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  • Writer's pictureChef Kelly Unger

Hoard Cranberries while they're in season!

Cranberries are in season beginning mid Fall and continue through late Fall - which is now - and they are my MVP runner up for Fall season flavor but number one for health benefit. These little berries pack an incredibly healthful punch. Check any health information site to see how cranberries receive a rave review and are hailed as a superfood, rightfully so.

“Cranberries are an excellent source of vitamin C, A, and beta carotene. They are packed with antioxidants and rate very high on the ORAC scale making it an ideal anti-aging and memory enhancing food. Cranberries have amazing anti-inflammatory and anti-cancer properties and are a vital food and supplement for anyone struggling with any chronic illness or disease. They are known to significantly boost the immune system and have a natural antibiotic effect in the body.”

“Cranberries contain one of nature’s most potent vasodilators which opens up congested bronchial tubes and pathways making it essential for healing any respiratory condition. Cranberries are very high in tannic acids which gives them their powerful ability to protect and heal urinary tract, bladder, and kidney infections. These tannic acids are made up of compounds called proanthocyanidins which essentially coats the infection forming bacteria, such as E.coli and H.Pylori, with a slick cover and prevents them from sticking to the walls of the urinary tract and digestive tract. Since the bacteria are unable to attach themselves to anything they are flushed out of the system and unable to cause any infection or harm. This anti-adhesion ability also helps to prevent stomach ulcers, gum disease, and cavities. This ability also helps to prevent cardiovascular disease by stopping cholesterol plaque formation in the heart and blood vessels and by lowering LDL (bad) cholesterol and increasing HDL (good) cholesterol levels in the blood.” (Anthony William,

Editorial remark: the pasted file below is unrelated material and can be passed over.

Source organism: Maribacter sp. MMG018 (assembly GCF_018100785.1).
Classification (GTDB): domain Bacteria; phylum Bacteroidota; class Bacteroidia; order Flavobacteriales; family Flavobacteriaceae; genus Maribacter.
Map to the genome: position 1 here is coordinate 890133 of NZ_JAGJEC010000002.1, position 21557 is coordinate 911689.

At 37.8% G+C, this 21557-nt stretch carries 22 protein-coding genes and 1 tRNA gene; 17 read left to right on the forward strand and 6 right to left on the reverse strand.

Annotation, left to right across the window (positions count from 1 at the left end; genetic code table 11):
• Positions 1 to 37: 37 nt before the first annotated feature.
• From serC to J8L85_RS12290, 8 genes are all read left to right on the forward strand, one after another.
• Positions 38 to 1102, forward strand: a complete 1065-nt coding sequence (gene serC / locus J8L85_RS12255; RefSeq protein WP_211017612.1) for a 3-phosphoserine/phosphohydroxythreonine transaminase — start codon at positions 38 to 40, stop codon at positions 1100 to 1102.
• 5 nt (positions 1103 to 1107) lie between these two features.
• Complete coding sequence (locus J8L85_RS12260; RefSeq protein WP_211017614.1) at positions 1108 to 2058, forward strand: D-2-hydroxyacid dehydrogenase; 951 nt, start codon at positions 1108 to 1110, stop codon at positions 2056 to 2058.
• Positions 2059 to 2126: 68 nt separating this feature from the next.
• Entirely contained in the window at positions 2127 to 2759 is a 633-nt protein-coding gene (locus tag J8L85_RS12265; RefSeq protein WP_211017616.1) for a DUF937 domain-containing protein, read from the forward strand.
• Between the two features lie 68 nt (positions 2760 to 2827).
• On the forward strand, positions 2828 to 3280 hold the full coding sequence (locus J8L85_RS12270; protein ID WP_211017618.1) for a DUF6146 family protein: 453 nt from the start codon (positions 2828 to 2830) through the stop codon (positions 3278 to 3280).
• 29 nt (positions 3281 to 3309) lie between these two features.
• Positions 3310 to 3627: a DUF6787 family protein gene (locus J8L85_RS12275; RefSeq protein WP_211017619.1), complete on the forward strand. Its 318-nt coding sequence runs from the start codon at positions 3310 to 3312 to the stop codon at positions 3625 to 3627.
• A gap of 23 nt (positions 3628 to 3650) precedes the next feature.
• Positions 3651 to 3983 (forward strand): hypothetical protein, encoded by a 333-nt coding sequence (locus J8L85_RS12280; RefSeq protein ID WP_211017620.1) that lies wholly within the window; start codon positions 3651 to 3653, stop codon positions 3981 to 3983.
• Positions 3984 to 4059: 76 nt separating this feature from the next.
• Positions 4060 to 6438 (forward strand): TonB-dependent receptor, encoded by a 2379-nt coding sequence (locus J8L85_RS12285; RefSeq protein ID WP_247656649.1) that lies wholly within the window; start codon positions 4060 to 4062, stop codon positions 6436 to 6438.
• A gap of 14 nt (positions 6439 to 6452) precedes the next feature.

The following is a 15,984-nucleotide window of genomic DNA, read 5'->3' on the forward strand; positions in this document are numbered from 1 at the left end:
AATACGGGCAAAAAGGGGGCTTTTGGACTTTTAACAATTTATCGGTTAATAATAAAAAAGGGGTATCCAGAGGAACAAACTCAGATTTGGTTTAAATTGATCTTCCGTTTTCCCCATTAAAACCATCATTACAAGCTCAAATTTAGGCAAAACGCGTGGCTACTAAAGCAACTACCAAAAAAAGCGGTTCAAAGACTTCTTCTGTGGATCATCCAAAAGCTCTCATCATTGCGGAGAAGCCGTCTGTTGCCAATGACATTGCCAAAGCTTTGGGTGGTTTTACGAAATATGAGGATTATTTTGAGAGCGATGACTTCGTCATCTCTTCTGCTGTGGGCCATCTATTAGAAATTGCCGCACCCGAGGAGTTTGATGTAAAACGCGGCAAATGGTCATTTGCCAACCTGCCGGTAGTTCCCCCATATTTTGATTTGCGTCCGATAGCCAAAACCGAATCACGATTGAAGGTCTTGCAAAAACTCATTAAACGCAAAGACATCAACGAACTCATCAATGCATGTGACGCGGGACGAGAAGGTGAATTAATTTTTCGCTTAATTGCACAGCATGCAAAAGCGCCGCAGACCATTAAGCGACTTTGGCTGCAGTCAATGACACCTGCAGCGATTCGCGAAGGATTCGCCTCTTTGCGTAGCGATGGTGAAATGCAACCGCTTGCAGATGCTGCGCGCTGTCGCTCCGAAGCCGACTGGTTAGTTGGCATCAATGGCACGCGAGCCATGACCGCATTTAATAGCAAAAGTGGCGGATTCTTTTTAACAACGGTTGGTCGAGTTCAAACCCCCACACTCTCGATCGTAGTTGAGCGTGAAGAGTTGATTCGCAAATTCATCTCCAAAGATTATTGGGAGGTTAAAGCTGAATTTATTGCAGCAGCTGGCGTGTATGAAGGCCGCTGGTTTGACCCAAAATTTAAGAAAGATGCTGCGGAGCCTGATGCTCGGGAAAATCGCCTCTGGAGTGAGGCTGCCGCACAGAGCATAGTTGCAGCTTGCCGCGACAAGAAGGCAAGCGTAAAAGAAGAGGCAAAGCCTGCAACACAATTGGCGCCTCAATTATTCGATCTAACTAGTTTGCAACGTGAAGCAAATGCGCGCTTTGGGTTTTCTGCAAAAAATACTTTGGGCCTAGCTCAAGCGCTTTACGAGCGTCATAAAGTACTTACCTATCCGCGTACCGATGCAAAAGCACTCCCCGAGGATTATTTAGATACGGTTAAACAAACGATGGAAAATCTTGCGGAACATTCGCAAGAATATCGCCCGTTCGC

Native Americans used cranberries for thousands of years, as medicine, dye and as food, especially in their version of a dried energy bar called pemmican, made to be portable and keep you fed while hunting. “The Pilgrims gave this fruit the name "crane berry" because its pink blossom reminded them of the head of a crane, a large wading bird. Over the years its name has been shortened to cranberry. The New Jersey Pinelands is one of the few places where cranberries grow naturally. Cranberries grow on vines which are very close to the ground. They need sandy, acidic soil which has a high water table. This wet area is called a bog.” ( Massachusetts is another place that bogs were naturally created over thousands of years by melting glaciers.